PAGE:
Which brings us to Santa Barbara, where they have a big morning weekend ride filled with bicyclists who are not only important, but who are terribly impressed with their own importance. Or rather, Importance. Best, IMPORTANCE.
This will sound unbelievable when I write it, but they express their IMPORTANCE by heckling riders going the other direction who have dared to venture out on their bicycles without conforming to the Dress and Equipment Code. Happy bicyclists who pass these IMPORTANT riders are verbally abused for being fat, or for riding dorky bikes, or for wearing the wrong things.
They have vented their IMPORTANCE at ordinary riders and extraordinary ones, pack behavior and poor manners exhibited by fellows whose life necessities are paid for by mommy and daddy and whose career trajectories surely include podium steps at the Tour or at least Ontario.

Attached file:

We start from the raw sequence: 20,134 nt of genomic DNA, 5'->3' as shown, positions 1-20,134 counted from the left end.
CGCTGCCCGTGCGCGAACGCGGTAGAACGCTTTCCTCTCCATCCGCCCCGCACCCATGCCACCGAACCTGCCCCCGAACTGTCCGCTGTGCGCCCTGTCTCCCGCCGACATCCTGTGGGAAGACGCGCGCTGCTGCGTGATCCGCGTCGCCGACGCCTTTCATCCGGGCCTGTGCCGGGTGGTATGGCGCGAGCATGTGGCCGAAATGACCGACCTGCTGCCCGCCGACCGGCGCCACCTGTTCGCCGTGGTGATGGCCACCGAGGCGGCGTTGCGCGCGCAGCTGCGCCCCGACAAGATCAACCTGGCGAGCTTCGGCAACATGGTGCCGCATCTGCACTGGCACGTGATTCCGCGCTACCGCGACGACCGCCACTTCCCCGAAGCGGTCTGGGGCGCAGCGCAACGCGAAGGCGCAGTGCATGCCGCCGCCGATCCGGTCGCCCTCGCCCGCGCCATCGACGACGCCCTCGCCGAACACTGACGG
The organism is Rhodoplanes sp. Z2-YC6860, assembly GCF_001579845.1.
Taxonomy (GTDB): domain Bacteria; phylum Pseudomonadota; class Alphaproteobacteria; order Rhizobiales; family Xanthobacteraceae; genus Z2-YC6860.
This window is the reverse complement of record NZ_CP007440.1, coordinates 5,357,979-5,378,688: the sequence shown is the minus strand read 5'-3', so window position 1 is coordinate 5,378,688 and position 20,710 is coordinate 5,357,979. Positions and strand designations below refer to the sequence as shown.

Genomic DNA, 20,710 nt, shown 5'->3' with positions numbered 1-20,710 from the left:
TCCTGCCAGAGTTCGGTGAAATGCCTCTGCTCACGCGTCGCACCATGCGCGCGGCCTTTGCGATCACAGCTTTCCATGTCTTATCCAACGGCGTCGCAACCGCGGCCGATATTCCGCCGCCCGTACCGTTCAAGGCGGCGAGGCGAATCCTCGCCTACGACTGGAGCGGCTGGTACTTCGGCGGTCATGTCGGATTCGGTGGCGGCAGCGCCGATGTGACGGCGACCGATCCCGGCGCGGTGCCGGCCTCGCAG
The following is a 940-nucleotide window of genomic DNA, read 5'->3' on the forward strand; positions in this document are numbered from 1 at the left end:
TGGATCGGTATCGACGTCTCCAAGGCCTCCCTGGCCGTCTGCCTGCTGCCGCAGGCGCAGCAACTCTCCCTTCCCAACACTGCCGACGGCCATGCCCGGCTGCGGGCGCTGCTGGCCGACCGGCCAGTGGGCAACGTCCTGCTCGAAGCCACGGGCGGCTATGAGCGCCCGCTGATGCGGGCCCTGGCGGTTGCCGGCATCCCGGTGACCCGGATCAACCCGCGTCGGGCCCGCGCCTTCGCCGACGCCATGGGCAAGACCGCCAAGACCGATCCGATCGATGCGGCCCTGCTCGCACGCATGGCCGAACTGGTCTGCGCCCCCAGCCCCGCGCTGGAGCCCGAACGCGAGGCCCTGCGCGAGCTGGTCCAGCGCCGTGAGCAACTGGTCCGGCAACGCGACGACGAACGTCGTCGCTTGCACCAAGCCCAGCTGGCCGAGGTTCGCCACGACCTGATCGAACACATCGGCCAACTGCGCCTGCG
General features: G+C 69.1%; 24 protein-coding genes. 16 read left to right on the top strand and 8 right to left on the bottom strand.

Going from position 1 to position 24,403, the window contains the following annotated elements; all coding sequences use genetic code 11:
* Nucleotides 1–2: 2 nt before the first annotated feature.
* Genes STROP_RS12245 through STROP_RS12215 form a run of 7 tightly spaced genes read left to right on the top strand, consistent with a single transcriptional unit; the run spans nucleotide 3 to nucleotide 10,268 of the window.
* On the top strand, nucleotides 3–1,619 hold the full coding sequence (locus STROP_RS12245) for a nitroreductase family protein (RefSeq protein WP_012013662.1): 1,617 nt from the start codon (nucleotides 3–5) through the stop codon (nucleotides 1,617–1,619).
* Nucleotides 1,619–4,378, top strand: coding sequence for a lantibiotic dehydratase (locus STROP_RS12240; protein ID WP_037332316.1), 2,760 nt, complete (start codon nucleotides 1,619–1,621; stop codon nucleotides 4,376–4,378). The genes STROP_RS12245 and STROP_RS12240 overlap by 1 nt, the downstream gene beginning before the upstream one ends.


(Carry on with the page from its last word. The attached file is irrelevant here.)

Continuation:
The traffic suddenly snarled and the Prius was stuck in a stopped lane. Sausage eased off the gas and let the Prius in. They exchanged waves.
“Now how hard was that?” I thought.
For the Santa Barbarians, it’s apparently hard. Very, very hard.
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November 9, 2015 § 26 Comments
My mortality was definitively announced with the full throated cry of a newborn, fully pink and flush from the hard passage, wailing his objection to the eviction and voicing his displeasure at the light, the air, and the awaiting life of toil that began with a life and death struggle for the nipple.
Not a milestone but a tombstone, a definitive thrusting motion off to the side like a large piece of family furniture, suddenly in the way, and now set over in the corner lest someone trip over it or stub a toe.